Words & Interview
The loquacious Spanish maestro picks apart the process of his breakthrough feature of political malaise in the South Seas, Pacifiction.
A French diplomat with elusive motivations in even more elusive circumstances wanders the island of Tahiti in Pacifiction, the latest exercise in languorous, maximalist cinema from Spanish filmmaker Albert Serra. The film focuses on protagonist De Roller and his murky political engagements, and though narratively sparse, Serra leans into extreme aesthetics; the French Polynesian paradise is so saturated with colour (and colonialism) it appears to be rotting.
LWLies: Many of your previous films have focused on historical figures and characters such as Don Quixote or Louis XIV. Were you keen to try something new?
Serra: I was tired of it. At the beginning, I was drawn towards historical films because we all knew the main character and so I didn’t have to explain anything. I could focus on details and atmosphere and crazy things, instead of being obliged to lose time over obvious details about the characters. But with Pacifiction, I liked the idea of exploring colonisation and power and hierarchy – these tensions, this lack of harmony in the relationship between human beings. These are subjects that have been constantly there in all my films.
Pacifiction has quite an elliptical and abstract style that plays out over nearly 3 hours. How did you begin to craft this?
I don’t follow any kind of rules. The shooting doesn’t follow the script; the edit doesn’t follow the shoot. It’s the opposite. My system is based on destruction in order to avoid cliché. It’s one of my obsessions to go against your own ideas, especially whatever you thought was good in the previous phases of the script and in the original idea. For this film, I had more than 500 hours of rushes across three cameras, almost 200 hours of sound. During editing, I would choose what I liked in every scene, very strange things that are not connected: here I like the yellow colour of the light on the window; here I like this dialogue; here I like that you can see his tattoo.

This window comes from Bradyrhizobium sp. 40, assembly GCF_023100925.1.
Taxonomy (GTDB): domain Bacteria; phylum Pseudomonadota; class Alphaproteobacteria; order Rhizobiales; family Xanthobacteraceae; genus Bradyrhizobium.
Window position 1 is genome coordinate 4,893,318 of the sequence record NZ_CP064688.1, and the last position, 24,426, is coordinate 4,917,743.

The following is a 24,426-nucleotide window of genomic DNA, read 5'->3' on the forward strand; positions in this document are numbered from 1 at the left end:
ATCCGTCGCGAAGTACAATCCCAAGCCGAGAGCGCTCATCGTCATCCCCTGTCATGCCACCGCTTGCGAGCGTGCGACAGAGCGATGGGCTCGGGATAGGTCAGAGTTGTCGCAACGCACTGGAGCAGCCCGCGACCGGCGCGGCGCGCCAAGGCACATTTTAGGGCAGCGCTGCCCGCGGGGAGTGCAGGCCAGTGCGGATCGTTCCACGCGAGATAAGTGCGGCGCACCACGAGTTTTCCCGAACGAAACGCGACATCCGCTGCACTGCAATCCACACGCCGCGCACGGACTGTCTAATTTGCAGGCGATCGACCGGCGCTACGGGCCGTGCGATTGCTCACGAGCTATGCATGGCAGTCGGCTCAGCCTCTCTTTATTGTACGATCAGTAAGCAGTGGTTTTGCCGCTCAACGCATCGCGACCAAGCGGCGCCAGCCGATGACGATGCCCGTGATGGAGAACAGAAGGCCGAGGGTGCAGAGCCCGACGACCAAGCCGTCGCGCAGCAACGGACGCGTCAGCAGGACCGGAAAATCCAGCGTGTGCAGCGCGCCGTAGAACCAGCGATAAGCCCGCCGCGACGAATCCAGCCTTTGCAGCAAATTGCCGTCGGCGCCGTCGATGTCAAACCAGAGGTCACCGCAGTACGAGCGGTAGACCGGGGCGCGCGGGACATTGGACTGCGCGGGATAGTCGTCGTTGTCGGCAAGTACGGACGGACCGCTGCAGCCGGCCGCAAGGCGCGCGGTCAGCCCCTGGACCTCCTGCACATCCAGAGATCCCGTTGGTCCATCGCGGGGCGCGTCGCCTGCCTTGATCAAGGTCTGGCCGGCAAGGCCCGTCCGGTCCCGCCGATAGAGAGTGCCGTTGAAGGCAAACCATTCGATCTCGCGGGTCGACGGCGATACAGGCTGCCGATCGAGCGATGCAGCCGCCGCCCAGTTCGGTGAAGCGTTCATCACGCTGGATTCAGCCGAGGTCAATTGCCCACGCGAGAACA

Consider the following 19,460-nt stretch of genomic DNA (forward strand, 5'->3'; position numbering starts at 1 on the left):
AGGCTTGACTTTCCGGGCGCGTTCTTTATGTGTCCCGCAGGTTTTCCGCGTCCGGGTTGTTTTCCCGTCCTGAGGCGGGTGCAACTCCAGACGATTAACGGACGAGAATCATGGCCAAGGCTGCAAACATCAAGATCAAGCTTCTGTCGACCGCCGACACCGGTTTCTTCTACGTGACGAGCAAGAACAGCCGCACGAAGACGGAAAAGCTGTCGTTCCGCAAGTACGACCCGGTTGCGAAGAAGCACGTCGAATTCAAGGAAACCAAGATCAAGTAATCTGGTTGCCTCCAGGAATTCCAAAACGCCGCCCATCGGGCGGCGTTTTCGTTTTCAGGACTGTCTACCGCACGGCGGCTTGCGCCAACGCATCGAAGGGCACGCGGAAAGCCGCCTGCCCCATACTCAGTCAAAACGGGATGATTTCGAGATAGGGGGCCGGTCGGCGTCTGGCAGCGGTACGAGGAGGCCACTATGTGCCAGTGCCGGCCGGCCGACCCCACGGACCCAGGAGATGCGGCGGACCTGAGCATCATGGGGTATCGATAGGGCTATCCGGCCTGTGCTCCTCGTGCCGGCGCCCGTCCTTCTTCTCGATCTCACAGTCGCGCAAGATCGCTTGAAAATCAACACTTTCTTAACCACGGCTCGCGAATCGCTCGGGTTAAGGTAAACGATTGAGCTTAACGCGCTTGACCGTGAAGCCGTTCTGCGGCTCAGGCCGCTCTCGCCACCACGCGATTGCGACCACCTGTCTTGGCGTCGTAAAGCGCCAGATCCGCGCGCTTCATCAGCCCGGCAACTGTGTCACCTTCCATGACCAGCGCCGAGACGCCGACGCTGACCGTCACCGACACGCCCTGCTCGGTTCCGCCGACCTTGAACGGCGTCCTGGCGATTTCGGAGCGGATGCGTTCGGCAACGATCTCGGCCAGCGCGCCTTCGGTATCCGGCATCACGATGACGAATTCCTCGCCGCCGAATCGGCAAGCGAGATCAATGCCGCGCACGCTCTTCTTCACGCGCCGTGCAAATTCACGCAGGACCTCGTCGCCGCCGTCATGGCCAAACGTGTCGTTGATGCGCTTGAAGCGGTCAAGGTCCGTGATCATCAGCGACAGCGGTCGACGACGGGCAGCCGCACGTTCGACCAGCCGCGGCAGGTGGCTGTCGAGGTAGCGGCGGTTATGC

Then I tried to build the scene with the editors using only these organic elements. It’s so difficult and so crazy that you never focus on the length or the meanings of the film because you just don’t know. You are editing the scene and you have so many struggles to make it organic with the elements you’ve chosen that you don’t care. What you arrive at by the end is quite spontaneous. When I finish a film, I don’t know what it means. What am I trying to say, I don’t know. I just create images.
How did you approach writing the character of De Roller?
With politicians, you never know how much of what they say and do is the idealism of really serving the people or the private interest of saving themselves. Because if the world were perfect, a politician would always mean what he says. Since the very beginning, I liked the idea of not knowing if he’s a liar or if he’s really attached to the local population. This idea was in the script, as was the idea that we will create the plot just by him moving from place to place and there will be the sensation of things happening in the background. What is fascinating is the way Benoît Magimel performs. It’s hyperrealistic. It’s more realistic than life.
He’s too believable!
I’ll tell you the trick. First of all, Magimel didn’t read the script. Obviously he had the script, but he was a little bit lazy. So in fact, he doesn’t know what’s going on in the film. We had the idea to give him an earpiece for his lines. So Benoit would be in these scenarios having not read the script, not knowing what he’s about to say, not knowing who he even is! He was very brave and very gifted. Each time, he would realise what’s happening in real time. We would give him difficult lines to further confuse him. You can’t control your body in that scenario – it’s impossible to give something concrete to the camera. The fluidity of what he does with his body, he will never be able to make this beautiful, planned gesture. It’s totally free. He did it in such a wild way.
In one scene between De Roller and the young, local leader, Magimel didn’t know that I’d already prepared with the other actor and we were going to abandon the earpiece for him. He was confident, he had done one take already and knew the dialogue. But I gave the earpiece to the other actor without him knowing. Suddenly, we do the second take and the other guy is saying very intelligent, aggressive things and Magimel feels he doesn’t know how to answer and is totally vulnerable. It worked so beautifully. He was so upset, he said, ‘Albert, I never allow anybody to talk to me like this, even inside fiction.’
Published 12 Apr 2023
The Polynesian island of Tahiti represents a tropical purgatory for the French colonists in Albert Serra’s apocalyptic political thriller.
A group of exiled libertines engage in a moonlit orgy in director Albert Serra’s puckish historical romp.
The great Jean-Pierre Leaud is at his comi-tragic best in this humanist portrait of a dying monarch.